November 30, 2012

Carbon dioxide could reduce crop yields

High-yielding dwarf plant varieties lose their advantage due to increasing carbon dioxide concentration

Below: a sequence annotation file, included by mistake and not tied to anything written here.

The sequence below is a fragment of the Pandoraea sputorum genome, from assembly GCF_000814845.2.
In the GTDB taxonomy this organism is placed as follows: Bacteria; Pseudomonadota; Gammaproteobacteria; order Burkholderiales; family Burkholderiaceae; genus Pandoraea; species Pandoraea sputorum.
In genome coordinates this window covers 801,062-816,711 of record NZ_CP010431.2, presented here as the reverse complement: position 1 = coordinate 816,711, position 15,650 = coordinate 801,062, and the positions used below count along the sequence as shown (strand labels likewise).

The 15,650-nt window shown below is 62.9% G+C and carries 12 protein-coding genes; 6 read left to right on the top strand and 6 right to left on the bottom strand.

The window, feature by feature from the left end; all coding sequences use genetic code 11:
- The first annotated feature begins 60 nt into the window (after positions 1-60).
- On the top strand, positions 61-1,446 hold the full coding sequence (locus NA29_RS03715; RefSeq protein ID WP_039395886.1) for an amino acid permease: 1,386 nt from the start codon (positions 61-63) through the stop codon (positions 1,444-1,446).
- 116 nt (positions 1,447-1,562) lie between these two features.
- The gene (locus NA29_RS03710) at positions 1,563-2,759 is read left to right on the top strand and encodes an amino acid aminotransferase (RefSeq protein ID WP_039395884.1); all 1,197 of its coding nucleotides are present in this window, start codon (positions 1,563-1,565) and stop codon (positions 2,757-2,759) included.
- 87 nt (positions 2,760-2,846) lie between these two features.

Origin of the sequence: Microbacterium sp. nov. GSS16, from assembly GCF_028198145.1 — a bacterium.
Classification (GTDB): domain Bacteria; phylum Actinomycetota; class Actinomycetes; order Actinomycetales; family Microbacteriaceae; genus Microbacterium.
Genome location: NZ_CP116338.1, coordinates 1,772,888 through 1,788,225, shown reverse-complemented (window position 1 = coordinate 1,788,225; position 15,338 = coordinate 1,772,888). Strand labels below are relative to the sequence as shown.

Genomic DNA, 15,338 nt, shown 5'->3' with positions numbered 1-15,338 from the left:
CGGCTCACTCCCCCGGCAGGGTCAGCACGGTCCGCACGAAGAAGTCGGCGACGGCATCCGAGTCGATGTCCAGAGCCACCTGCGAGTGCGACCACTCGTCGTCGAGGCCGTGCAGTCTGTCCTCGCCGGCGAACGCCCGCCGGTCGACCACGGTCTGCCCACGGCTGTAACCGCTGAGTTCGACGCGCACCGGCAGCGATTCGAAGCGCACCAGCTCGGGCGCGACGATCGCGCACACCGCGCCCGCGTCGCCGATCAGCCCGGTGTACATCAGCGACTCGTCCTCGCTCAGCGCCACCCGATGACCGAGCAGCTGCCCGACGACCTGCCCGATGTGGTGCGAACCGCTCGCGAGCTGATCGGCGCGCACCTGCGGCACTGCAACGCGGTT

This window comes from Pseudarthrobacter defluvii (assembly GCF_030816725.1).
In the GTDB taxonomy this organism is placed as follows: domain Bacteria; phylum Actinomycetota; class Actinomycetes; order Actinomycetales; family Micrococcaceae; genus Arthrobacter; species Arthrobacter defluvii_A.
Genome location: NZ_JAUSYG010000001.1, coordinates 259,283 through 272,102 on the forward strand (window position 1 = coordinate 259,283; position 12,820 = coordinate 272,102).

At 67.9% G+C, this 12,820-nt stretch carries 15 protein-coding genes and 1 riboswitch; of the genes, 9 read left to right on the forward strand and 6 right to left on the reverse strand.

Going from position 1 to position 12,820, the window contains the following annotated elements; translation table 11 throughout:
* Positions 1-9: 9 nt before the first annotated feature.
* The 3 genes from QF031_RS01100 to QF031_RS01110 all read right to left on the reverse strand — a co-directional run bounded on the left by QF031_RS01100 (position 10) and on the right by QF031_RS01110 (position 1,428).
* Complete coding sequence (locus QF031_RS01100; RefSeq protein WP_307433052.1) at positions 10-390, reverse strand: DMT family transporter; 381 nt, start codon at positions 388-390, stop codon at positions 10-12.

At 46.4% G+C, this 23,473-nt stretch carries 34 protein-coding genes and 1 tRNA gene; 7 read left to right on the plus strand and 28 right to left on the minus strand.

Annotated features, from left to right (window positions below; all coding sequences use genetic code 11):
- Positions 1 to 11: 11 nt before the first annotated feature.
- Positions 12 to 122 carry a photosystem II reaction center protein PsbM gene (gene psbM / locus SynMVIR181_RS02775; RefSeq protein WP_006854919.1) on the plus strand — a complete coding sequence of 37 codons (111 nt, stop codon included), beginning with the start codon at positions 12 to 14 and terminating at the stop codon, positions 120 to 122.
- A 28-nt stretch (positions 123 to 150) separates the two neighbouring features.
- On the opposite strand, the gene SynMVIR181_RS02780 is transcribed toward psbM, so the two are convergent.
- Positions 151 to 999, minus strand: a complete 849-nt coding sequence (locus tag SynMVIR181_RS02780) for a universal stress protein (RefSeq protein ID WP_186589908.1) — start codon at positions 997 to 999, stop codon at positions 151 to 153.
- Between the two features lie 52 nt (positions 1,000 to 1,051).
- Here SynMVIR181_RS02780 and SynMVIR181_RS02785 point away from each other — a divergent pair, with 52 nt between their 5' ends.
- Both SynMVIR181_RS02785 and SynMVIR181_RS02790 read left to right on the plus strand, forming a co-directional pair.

The carbon dioxide content of the atmosphere continues to climb and heat up the climate. The gas is, however, indispensable for plants, as they use the carbon it provides to form glucose and other important substances. Therefore, the more carbon dioxide the better? The equation is unfortunately not as simple as that. The plants, which ensure our basic food supply today, have not been bred for vertical growth but for short stalks and high grain yields. Scientists from the Max Planck Institute of Molecular Plant Physiology and the University of Potsdam have now discovered that an increase in carbon dioxide levels could cancel out the beneficial effects of dwarf varieties.